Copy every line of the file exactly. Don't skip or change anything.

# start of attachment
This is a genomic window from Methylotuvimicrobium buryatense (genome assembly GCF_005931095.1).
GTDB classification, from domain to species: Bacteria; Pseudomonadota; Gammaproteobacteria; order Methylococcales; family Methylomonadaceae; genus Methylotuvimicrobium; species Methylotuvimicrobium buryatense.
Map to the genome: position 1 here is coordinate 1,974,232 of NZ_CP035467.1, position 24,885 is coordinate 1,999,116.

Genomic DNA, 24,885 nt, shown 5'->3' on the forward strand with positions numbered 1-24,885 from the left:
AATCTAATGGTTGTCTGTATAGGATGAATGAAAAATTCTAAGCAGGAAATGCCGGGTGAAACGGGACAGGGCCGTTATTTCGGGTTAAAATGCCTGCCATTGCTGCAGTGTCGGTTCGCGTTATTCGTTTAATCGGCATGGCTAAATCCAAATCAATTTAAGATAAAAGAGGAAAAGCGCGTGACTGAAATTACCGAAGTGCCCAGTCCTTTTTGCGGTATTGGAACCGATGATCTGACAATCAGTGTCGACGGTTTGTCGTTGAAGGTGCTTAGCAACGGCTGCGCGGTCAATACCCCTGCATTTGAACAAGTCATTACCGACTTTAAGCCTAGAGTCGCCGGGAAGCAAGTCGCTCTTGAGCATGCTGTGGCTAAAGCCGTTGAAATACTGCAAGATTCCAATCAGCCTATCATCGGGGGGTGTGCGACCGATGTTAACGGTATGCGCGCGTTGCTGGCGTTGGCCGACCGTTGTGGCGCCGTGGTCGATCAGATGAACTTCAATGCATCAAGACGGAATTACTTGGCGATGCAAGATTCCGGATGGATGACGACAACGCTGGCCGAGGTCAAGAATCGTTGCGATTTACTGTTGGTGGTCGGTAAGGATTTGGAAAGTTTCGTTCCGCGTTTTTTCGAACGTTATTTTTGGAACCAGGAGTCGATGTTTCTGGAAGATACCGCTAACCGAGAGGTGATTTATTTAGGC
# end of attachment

This is a genomic window from Methylotuvimicrobium buryatense (genome assembly GCF_005931095.1).
GTDB classification, from domain to species: Bacteria; Pseudomonadota; Gammaproteobacteria; order Methylococcales; family Methylomonadaceae; genus Methylotuvimicrobium; species Methylotuvimicrobium buryatense.
Map to the genome: position 1 here is coordinate 1,974,232 of NZ_CP035467.1, position 24,885 is coordinate 1,999,116.

Genomic DNA, 24,885 nt, shown 5'->3' on the forward strand with positions numbered 1-24,885 from the left:
AATCTAATGGTTGTCTGTATAGGATGAATGAAAAATTCTAAGCAGGAAATGCCGGGTGAAACGGGACAGGGCCGTTATTTCGGGTTAAAATGCCTGCCATTGCTGCAGTGTCGGTTCGCGTTATTCGTTTAATCGGCATGGCTAAATCCAAATCAATTTAAGATAAAAGAGGAAAAGCGCGTGACTGAAATTACCGAAGTGCCCAGTCCTTTTTGCGGTATTGGAACCGATGATCTGACAATCAGTGTCGACGGTTTGTCGTTGAAGGTGCTTAGCAACGGCTGCGCGGTCAATACCCCTGCATTTGAACAAGTCATTACCGACTTTAAGCCTAGAGTCGCCGGGAAGCAAGTCGCTCTTGAGCATGCTGTGGCTAAAGCCGTTGAAATACTGCAAGATTCCAATCAGCCTATCATCGGGGGGTGTGCGACCGATGTTAACGGTATGCGCGCGTTGCTGGCGTTGGCCGACCGTTGTGGCGCCGTGGTCGATCAGATGAACTTCAATGCATCAAGACGGAATTACTTGGCGATGCAAGATTCCGGATGGATGACGACAACGCTGGCCGAGGTCAAGAATCGTTGCGATTTACTGTTGGTGGTCGGTAAGGATTTGGAAAGTTTCGTTCCGCGTTTTTTCGAACGTTATTTTTGGAACCAGGAGTCGATGTTTCTGGAAGATACCGCTAACCGAGAGGTGATTTATTTAGGC